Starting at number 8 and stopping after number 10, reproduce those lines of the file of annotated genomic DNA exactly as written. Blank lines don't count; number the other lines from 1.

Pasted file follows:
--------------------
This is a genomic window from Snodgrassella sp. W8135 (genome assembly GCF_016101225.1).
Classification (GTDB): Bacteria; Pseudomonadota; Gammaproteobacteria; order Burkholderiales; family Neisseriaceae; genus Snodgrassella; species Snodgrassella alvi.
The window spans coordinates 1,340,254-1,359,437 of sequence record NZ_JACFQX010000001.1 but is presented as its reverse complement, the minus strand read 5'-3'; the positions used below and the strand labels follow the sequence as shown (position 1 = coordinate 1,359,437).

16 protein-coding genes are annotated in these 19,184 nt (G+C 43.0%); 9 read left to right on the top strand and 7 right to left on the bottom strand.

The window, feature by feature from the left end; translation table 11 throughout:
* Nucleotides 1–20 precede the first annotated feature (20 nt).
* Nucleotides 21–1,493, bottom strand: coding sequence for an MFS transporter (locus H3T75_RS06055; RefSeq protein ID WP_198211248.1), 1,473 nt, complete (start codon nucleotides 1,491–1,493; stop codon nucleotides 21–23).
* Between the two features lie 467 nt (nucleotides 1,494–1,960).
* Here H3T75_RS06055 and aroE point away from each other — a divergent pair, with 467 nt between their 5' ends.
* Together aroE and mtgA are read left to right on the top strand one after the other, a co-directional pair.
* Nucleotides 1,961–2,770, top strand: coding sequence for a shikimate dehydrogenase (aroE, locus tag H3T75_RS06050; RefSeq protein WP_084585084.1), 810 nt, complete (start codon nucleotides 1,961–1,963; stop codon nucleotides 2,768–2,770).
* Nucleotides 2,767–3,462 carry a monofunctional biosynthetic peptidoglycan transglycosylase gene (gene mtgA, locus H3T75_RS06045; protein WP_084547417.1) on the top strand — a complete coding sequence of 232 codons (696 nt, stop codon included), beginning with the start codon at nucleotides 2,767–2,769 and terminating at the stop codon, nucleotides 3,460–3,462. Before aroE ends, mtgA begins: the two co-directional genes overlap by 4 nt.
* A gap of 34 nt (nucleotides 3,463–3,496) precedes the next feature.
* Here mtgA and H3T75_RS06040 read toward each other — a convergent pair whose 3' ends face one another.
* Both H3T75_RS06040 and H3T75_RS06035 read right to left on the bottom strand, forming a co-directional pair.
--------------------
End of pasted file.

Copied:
* Between the two features lie 467 nt (nucleotides 1,494–1,960).
* Here H3T75_RS06055 and aroE point away from each other — a divergent pair, with 467 nt between their 5' ends.
* Together aroE and mtgA are read left to right on the top strand one after the other, a co-directional pair.